Mike Adams

To Whom It May Concern (sswadm@usc.edu):

I was searching for scholarships at USC and found the following information on a "Black Alumni Association/Ebonics Support GroupScholarship" at The University of Southern California. In order to be eligible, one must be a "currently enrolled USC African-American." You also note that "undergraduate and graduate students are eligible" for the award of $500 to $3,000.

This is distressing because I am white but I am, nonetheless, fluent in ebonics. Would you consider making an exception?

Mike Adams

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To Whom It May Concern (sswadm@usc.edu):

I am in receipt of your auto-reply “response” to my request for information about scholarship opportunities at USC. I had an opportunity to visit the Social Work Department's home page. Subsequently, I searched for "ebonics" and found this document.

Unfortunately, it still does not answer my question. In fact, I have some new concerns about your student groups, which are referred to as “Social Work Caucuses.” Your department handbook says the following: “The caucus structure insures that any and all student groups have an opportunity to establish a mechanism to have a voice in the overall operations of the School.” I have my doubts about that.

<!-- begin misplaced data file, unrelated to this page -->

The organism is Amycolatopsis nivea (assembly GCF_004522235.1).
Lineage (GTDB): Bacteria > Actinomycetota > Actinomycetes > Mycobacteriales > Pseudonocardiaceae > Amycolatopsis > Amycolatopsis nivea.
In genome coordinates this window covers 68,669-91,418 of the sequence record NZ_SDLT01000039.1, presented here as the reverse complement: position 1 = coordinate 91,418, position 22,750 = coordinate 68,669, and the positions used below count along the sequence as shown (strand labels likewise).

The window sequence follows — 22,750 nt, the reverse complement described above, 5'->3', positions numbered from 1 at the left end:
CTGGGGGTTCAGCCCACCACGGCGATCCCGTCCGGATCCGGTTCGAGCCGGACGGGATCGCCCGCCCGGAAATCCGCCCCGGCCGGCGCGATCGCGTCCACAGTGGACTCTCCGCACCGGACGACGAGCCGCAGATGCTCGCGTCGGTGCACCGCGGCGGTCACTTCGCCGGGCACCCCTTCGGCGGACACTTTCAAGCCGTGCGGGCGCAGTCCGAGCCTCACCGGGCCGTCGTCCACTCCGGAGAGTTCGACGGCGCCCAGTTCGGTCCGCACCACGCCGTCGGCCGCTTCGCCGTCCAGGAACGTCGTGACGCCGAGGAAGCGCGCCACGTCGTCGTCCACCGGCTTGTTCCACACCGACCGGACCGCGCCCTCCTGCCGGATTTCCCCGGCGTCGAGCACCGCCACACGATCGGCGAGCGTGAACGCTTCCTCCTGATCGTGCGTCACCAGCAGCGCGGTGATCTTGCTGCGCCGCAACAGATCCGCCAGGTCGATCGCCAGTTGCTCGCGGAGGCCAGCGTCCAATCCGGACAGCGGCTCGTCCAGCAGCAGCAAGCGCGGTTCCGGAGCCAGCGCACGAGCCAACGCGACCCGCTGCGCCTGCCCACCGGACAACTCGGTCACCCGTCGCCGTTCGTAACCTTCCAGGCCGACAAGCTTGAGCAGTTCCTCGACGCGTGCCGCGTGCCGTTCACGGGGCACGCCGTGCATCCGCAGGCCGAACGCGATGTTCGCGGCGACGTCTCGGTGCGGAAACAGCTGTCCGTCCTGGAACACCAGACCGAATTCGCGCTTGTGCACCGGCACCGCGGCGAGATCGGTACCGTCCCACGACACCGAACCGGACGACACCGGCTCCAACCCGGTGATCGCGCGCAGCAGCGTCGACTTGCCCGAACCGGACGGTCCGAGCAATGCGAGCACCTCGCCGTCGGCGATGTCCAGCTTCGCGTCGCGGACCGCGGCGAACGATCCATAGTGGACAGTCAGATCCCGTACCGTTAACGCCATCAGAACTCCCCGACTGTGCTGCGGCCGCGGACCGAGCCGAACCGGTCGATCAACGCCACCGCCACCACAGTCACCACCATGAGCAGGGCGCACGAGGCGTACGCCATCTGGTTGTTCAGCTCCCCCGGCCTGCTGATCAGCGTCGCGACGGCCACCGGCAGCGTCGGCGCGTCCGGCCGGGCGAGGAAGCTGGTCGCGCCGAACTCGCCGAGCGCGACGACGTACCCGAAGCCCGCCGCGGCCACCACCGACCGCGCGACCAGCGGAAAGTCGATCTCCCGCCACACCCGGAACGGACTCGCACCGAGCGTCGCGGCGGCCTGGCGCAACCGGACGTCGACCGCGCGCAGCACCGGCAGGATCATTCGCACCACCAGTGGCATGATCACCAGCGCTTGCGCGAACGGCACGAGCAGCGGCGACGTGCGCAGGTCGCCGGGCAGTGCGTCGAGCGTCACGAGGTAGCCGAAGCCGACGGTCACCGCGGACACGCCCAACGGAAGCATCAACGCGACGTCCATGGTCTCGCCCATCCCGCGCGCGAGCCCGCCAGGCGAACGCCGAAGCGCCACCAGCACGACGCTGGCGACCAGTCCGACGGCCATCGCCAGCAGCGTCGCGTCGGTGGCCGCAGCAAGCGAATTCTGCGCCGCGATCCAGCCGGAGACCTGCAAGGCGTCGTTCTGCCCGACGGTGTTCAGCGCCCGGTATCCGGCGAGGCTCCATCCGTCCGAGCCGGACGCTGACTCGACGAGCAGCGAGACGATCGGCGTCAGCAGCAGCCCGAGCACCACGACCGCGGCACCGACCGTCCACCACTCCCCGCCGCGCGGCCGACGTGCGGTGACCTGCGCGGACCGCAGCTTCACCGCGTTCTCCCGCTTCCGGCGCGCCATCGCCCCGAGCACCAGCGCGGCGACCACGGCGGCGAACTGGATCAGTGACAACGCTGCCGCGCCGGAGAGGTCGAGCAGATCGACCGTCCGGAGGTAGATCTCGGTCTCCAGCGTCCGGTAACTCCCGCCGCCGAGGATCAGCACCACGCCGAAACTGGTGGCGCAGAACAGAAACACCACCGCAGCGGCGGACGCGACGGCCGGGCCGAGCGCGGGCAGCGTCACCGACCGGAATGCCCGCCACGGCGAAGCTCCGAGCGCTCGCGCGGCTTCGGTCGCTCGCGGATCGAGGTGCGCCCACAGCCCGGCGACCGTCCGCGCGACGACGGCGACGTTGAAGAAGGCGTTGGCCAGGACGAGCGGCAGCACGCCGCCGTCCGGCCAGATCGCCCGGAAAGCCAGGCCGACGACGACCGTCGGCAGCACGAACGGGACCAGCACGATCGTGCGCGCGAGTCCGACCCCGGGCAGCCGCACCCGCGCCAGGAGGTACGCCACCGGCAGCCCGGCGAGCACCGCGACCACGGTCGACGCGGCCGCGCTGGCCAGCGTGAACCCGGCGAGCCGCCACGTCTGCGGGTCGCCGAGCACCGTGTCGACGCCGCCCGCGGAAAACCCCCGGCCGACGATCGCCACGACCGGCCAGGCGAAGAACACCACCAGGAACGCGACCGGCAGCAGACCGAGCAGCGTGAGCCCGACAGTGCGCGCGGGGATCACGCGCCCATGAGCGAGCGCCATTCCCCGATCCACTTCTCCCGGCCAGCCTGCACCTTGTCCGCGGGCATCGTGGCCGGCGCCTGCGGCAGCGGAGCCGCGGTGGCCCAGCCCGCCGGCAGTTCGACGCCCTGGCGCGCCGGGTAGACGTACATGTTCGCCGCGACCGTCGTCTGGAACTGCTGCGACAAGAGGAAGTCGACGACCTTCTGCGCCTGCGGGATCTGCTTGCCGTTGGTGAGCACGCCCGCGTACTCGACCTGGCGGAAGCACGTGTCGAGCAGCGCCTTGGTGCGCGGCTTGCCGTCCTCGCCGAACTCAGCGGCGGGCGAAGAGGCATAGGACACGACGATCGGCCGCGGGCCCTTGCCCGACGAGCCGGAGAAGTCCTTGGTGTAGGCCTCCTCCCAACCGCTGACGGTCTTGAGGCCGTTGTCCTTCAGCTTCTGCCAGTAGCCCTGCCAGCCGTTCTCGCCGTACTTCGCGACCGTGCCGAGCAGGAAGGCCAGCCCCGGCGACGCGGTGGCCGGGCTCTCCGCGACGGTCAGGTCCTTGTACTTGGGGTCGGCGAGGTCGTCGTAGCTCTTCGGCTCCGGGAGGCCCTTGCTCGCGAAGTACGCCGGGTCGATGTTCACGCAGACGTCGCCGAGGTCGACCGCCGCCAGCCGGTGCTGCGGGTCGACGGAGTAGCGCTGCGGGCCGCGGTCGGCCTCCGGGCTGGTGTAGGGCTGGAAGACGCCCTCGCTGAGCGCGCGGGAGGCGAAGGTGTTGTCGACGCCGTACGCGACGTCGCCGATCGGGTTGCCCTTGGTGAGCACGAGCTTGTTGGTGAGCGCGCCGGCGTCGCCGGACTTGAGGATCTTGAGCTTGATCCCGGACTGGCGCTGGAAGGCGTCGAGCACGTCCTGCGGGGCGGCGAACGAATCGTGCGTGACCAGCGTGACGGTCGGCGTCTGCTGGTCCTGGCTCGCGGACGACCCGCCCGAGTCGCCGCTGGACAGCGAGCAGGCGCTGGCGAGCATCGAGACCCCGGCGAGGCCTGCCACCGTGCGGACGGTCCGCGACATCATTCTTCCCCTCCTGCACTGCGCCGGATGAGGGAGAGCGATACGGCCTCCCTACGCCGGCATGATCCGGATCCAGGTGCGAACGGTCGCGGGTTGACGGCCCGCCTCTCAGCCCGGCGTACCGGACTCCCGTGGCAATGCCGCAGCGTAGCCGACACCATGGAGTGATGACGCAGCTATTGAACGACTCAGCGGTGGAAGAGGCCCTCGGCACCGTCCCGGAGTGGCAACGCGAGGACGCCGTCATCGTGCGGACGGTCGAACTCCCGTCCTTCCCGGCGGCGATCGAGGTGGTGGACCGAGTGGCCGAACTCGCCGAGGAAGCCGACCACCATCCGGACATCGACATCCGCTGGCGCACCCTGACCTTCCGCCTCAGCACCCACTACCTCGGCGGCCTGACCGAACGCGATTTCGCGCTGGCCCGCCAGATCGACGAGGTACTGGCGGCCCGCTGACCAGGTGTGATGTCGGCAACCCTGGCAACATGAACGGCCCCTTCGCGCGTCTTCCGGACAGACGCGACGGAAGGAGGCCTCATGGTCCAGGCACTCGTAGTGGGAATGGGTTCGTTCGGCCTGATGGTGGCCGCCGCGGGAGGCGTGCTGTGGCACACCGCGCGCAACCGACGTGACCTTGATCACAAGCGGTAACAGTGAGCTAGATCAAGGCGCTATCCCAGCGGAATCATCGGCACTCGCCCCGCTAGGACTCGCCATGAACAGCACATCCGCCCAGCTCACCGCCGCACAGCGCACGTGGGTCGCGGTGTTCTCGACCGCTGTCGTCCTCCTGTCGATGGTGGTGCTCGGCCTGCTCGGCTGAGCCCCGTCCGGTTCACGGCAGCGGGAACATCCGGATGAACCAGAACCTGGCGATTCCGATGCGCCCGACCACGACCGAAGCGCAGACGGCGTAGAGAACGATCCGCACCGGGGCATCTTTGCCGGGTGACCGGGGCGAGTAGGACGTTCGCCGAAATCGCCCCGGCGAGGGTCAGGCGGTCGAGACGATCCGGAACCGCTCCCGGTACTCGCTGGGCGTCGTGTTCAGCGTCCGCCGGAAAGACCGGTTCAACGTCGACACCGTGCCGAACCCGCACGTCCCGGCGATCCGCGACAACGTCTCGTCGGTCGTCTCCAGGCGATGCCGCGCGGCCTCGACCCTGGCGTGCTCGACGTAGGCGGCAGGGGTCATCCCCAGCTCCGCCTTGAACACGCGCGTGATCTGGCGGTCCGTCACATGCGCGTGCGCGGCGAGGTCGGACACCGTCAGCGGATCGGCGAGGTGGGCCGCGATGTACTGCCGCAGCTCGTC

Among your list of groups are the “Asian Social Work Caucus,” the “Black Social Work Caucus,” the “Latino Social Work Caucus,” the “International Social Work Caucus,” and the “Lesbian, Gay, Bi-sexual, Transgendered Social Work Caucus.” I am wondering whether you have a “White Social Work Caucus” or a “Caucasian Caucus.” If not, is there any interest in starting one, which may or may not address the specific needs of white social workers who speak ebonics?

I thank you in advance for your non-automated response.

Mike Adams

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To Whom It May Concern (sswadm@usc.edu):

Once again, I am in receipt of your auto-reply “response” to my request for information about the Social Work Department at USC. I hope you will respect my request that all future emails be written by a real person in direct response to my concerns. I have more since I last wrote to you.


Mike Adams

Mike Adams is a criminology professor at the University of North Carolina Wilmington and author of Letters to a Young Progressive: How To Avoid Wasting Your Life Protesting Things You Don't Understand.